Don't say he's "nice." He hates it when people say he's nice. "Strong," on the other hand, well, throw him one of those instead, and his tongue will be down your throat so fast, you won't even have time to say, "Hey, this is a terrible idea. Not even Don tried this on me. And trust me, there were opportunities. My ex-lover tried to poop in his chair this one time, and things got pretty emotional."
Yeah, that's a mouthful, but you get the point: Give Mr. Alleged Nice Guy the idea that he's Mr. Strong Guy, and he'll be expressing his gratitude in osculatory form. Maybe he's going through some stuff, what with his partner's cancer and the pressure of pitching for an account he now needed instead of just wanted. Remember, though, that his wife picked up on this specific vibration at the Andy Awards; she knew it was imminent, like pets with earthquakes, but with the distant rumble of infidelity in her husband's loins.
The merger, however — that was a surprise to everybody. You wouldn't have seen that one coming if you were sitting on a barstool between Don and Teddy, holding the ruler for their impromptu pitch-measuring contest.
3. Peggy Olson (last week: 2)
New York City. May 17, 1968.
FOR IMMEDIATE RELEASE.
The firms of Margaret Olson and This Is Some Bullshit would like to announce that it would've been nice if SOMEONE had consulted her about her new boss shacking up with the self-destructive human tire-fire of a mentor she finally found the courage to leave, hoping to make her own name in the world. Especially since her seemingly NICE new boss has now become an inappropriate object of sexual desire that she fantasizes about while physically engaging her perfectly sweet, if somewhat deadbeat, live-in boyfriend in their total splinter-riddled dump of a new apartment. Things were complicated enough! And now they expect everybody to move back into the place she so recently broke free of? Where, incidentally, a manipulative weasel who put an unwanted baby inside her also works?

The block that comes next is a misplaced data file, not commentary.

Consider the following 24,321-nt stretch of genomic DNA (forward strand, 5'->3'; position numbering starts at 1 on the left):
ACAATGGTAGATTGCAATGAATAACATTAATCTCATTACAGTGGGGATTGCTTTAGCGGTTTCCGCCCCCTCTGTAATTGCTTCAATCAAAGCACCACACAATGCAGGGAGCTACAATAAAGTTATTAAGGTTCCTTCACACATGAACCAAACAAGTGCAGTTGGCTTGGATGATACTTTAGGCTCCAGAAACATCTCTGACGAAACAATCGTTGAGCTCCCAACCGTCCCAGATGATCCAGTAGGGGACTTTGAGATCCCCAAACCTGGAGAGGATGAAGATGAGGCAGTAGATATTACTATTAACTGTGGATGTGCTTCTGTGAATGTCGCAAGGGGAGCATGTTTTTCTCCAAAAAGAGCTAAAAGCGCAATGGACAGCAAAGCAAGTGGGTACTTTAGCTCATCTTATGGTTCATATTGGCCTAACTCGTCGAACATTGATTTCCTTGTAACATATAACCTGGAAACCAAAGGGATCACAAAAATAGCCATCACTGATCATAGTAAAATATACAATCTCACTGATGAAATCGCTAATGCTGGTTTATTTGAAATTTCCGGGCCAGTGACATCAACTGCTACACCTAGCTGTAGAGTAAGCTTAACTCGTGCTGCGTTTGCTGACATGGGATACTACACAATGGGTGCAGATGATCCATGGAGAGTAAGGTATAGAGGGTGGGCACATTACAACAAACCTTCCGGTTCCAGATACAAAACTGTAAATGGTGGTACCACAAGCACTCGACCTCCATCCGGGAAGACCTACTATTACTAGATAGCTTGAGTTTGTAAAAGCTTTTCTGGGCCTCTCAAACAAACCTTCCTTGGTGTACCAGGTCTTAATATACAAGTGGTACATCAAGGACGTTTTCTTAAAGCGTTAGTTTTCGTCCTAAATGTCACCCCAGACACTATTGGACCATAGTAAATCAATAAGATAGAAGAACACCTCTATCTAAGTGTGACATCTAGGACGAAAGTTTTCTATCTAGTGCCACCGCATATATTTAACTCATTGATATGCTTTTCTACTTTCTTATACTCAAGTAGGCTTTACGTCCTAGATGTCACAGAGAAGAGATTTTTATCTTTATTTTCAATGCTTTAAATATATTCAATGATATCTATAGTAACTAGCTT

"Make it sound like the agency you want to work for," commanded partner and advertising sun king Donald Draper of his new copy chief, who is a pretty accomplished professional in her own right, before summarily promoting her to partner and giving her a corner office, a company car, and an annual salary of one million American dollars, plus benefits. "We know this is all a huge inconvenience," continued Mr. Draper, "and you can be assured that your name will be on the wall, in front of mine. You're worth it."
Margaret Olson would like to stress that she is not even 30 years old. "What she's accomplished at such a young age is truly staggering," added Draper. "I am continually in awe of her."
4. Roger Sterling (last week: not ranked)
A couple weeks ago, Don and Stan Rizzo were playing at the cloak-and-dagger stuff as they prepared their Project K pitch for Heinz. But Roger's living it. He's James Bond with better lines, in Brooks Brothers instead of a tuxedo. He has even taken up with an intelligence-gathering femme fatale with a vaguely vaginal name, who helps him find easy marks in the airline lounge, sabotage competitors with lost luggage, and sneak him onto the flight that won him entry into the Chevy bake-off.
Just call him Gold. Sterling Gold.